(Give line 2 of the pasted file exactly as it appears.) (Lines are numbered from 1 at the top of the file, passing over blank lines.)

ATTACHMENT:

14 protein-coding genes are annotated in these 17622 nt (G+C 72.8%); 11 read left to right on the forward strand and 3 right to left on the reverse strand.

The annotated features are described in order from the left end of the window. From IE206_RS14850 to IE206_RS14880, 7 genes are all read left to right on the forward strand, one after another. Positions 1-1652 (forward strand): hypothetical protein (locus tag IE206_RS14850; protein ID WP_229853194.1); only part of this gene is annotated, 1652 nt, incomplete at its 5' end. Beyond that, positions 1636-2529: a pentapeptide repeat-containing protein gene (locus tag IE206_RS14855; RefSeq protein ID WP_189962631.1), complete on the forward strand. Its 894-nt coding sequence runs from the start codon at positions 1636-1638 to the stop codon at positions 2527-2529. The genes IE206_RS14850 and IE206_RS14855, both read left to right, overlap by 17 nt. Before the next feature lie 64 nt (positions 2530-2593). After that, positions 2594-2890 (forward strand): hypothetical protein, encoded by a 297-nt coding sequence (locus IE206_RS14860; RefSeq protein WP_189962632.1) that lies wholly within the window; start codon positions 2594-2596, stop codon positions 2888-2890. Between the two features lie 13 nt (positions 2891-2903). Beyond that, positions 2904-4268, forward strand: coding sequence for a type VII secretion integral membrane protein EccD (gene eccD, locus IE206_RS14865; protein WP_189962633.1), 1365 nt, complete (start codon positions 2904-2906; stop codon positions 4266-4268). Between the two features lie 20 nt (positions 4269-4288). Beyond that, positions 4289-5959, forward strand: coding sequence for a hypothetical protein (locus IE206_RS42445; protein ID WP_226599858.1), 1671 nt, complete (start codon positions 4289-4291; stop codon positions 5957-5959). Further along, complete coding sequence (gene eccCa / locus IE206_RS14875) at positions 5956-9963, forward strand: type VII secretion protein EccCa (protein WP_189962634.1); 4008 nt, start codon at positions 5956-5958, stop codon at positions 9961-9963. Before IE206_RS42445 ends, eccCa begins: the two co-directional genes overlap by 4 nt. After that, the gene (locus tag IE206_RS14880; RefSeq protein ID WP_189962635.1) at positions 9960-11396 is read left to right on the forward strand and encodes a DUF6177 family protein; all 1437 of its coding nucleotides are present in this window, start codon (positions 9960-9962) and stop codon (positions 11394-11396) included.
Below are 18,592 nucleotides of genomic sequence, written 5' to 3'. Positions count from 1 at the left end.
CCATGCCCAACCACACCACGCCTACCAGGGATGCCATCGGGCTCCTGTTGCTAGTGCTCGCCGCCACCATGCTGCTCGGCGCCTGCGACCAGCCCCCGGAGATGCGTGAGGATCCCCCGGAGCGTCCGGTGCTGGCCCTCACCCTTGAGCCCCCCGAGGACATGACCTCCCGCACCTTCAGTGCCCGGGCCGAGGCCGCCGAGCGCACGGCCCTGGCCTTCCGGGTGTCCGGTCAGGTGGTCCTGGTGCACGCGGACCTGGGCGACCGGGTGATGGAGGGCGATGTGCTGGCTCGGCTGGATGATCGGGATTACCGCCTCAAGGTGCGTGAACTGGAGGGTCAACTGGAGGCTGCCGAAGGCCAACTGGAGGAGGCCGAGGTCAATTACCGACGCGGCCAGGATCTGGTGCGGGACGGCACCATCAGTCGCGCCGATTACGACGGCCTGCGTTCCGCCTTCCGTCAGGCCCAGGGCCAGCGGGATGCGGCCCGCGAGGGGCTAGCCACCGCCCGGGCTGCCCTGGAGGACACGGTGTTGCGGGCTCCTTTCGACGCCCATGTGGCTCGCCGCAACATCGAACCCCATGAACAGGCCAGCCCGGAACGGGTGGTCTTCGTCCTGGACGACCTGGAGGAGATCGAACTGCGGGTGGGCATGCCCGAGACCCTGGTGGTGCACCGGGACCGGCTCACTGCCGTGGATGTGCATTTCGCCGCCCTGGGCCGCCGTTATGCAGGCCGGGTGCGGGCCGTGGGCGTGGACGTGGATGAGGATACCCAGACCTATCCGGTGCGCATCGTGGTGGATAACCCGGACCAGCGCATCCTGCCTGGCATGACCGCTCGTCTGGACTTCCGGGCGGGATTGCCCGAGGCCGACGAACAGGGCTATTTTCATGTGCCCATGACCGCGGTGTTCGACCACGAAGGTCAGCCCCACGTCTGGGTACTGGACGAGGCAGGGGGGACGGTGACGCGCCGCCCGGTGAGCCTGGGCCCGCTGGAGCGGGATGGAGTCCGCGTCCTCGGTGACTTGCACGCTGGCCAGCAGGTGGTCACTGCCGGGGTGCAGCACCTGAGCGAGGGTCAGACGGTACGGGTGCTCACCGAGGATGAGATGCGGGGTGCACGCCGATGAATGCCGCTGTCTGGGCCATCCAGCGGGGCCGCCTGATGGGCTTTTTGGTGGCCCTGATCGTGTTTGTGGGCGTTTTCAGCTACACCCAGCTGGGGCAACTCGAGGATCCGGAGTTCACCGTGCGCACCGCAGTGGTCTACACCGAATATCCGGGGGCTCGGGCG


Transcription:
The annotated features are described in order from the left end of the window. From IE206_RS14850 to IE206_RS14880, 7 genes are all read left to right on the forward strand, one after another. Positions 1-1652 (forward strand): hypothetical protein (locus tag IE206_RS14850; protein ID WP_229853194.1); only part of this gene is annotated, 1652 nt, incomplete at its 5' end. Beyond that, positions 1636-2529: a pentapeptide repeat-containing protein gene (locus tag IE206_RS14855; RefSeq protein ID WP_189962631.1), complete on the forward strand. Its 894-nt coding sequence runs from the start codon at positions 1636-1638 to the stop codon at positions 2527-2529. The genes IE206_RS14850 and IE206_RS14855, both read left to right, overlap by 17 nt. Before the next feature lie 64 nt (positions 2530-2593). After that, positions 2594-2890 (forward strand): hypothetical protein, encoded by a 297-nt coding sequence (locus IE206_RS14860; RefSeq protein WP_189962632.1) that lies wholly within the window; start codon positions 2594-2596, stop codon positions 2888-2890. Between the two features lie 13 nt (positions 2891-2903). Beyond that, positions 2904-4268, forward strand: coding sequence for a type VII secretion integral membrane protein EccD (gene eccD, locus IE206_RS14865; protein WP_189962633.1), 1365 nt, complete (start codon positions 2904-2906; stop codon positions 4266-4268). Between the two features lie 20 nt (positions 4269-4288). Beyond that, positions 4289-5959, forward strand: coding sequence for a hypothetical protein (locus IE206_RS42445; protein ID WP_226599858.1), 1671 nt, complete (start codon positions 4289-4291; stop codon positions 5957-5959). Further along, complete coding sequence (gene eccCa / locus IE206_RS14875) at positions 5956-9963, forward strand: type VII secretion protein EccCa (protein WP_189962634.1); 4008 nt, start codon at positions 5956-5958, stop codon at positions 9961-9963. Before IE206_RS42445 ends, eccCa begins: the two co-directional genes overlap by 4 nt. After that, the gene (locus tag IE206_RS14880; RefSeq protein ID WP_189962635.1) at positions 9960-11396 is read left to right on the forward strand and encodes a DUF6177 family protein; all 1437 of its coding nucleotides are present in this window, start codon (positions 9960-9962) and stop codon (positions 11394-11396) included.